Fed MBS Purchases Rise as Balance Sheet Shrinks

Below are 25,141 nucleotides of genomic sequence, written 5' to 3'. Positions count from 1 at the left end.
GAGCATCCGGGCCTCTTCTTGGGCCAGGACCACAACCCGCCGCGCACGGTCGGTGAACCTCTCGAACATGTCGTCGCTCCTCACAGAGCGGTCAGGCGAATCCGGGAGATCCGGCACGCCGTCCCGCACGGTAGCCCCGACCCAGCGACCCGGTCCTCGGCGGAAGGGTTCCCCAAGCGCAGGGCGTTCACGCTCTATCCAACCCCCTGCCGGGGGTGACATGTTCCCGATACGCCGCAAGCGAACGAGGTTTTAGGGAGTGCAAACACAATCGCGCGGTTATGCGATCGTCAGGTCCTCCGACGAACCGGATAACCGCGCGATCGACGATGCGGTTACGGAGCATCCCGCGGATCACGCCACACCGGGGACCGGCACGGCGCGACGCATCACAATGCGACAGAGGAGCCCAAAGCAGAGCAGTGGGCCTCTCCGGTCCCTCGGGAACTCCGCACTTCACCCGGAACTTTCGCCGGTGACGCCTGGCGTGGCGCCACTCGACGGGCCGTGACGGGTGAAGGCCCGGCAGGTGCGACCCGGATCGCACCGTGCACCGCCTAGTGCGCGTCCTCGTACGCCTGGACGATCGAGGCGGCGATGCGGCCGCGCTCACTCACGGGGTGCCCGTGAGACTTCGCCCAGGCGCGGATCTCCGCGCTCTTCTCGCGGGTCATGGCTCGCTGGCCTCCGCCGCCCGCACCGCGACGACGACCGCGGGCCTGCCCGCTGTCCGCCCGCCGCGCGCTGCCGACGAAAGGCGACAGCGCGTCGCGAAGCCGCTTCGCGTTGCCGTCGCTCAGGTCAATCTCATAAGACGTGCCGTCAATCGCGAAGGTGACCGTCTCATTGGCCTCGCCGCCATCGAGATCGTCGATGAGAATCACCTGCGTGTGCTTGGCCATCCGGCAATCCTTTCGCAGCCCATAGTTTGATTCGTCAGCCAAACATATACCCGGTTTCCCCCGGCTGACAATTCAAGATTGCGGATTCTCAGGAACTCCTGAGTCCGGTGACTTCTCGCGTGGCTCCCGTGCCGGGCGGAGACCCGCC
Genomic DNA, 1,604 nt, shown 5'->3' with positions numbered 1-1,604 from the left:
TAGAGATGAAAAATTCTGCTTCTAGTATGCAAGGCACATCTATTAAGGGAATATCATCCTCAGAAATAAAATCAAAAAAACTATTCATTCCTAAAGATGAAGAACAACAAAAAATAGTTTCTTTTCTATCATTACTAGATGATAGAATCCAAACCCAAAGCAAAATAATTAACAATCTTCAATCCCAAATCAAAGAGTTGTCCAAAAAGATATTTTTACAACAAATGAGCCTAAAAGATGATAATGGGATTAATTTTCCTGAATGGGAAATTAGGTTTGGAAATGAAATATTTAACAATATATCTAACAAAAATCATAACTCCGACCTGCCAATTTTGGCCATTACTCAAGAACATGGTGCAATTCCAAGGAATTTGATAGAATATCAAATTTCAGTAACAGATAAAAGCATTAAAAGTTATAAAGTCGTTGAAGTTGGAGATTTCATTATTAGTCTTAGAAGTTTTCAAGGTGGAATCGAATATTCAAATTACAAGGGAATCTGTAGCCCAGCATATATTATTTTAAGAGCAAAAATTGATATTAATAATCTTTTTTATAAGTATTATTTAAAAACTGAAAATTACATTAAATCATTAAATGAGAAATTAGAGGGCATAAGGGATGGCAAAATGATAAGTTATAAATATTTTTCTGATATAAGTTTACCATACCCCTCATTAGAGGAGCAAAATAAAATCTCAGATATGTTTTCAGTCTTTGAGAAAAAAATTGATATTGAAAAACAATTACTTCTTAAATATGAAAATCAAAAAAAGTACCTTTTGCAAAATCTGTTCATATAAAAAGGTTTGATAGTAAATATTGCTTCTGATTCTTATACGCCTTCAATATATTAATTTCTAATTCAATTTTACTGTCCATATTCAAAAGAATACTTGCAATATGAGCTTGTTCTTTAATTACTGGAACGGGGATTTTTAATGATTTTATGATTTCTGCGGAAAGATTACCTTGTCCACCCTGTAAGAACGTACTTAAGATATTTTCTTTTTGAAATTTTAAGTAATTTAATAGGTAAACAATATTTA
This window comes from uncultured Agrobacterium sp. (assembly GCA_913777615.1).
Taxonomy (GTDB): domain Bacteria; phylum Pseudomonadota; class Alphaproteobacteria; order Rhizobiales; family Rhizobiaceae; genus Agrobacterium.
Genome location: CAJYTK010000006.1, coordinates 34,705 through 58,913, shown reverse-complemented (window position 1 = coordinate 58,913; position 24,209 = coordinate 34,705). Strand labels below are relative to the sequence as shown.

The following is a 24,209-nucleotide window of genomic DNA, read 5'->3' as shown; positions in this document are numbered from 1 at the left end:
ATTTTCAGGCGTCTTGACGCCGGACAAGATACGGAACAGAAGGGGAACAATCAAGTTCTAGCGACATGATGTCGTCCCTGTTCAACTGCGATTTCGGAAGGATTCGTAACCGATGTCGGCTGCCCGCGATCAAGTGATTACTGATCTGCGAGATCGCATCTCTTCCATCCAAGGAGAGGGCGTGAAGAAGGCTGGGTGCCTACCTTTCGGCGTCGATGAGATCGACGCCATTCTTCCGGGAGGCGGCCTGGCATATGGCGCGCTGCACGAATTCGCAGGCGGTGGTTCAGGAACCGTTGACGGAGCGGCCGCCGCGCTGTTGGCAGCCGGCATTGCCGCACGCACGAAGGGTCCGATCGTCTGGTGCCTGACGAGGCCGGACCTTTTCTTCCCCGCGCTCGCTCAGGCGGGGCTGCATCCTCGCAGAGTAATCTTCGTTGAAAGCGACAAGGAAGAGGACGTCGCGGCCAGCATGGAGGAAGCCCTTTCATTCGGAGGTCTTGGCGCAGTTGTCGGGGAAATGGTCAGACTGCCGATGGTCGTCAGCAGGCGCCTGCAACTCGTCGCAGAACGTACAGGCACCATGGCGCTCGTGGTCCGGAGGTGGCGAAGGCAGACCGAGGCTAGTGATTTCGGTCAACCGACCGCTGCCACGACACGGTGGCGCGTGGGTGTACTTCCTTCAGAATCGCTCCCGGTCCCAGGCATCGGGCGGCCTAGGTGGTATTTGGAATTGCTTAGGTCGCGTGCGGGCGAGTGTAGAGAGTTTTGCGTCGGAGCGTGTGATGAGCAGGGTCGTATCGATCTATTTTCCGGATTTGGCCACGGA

The Federal Reserve purchased $61.4 billion in mortgage-backed securities from government-sponsored entities Fannie Mae (FNM), Freddie Mac (FRE) and Ginnie Mae in the week ending March 11. The Federal Reserve Bank of New York, in reporting the details of the purchases Thursday, also announced the second weekly batch of coupon sales along with purchases. The Fed said it bought a total $27.1 billion in MBS for the week, net of $34.3 billion in sales “by investment managers as agents for the System Open Market Account (SOMA)." In terms of gross sales, it was a record week for the Fed. It purchased a record $18.7 billion from Fannie, $2.1 billion from Ginnie and a whopping $40.6 billion from Fannie. Thursday's announcement marked the largest week of purchases from both Fannie and Freddie, squeaking past the $39 billion and $18.65 billion record marks set for the agencies the previous week. The bulk of weekly purchases continued its recent trend of focusing within 30-year 4.5 coupons, worth a combined $19.8 billion. Two other 30-year coupons, 4s and 5.5s, cost a combined $23.5 billion to the Fed (bought only from Fannie and Freddie; Ginnie participated only in 30-year 4.5s and 6s this week). In the same week, the Fed also sold $10.7 billion in 30-year 5.5 coupons. The second-most popular product for sale in the week was the 30-year 5 coupon at $7 billion in sales. All told, the Fed sold $34.27 billion in the week. See a table of the week's purchases and sales. The Fed’s assets shrank $13.77 billion in the same week ending March 11, according to a balance sheet summary released Thursday. The data show the Fed’s consolidated balance sheet fell to a value of $1.88 trillion from the previous week, but is up almost $1.01 trillion from the year-ago week ended March 12, 2008. Write to Diana Golobay at email@example.com. Disclosure: The author held no relevant investment positions when this story was published. Indirect holdings may exist via mutual fund investments. HW reporters and writers follow a strict disclosure policy, the first in the mortgage trade.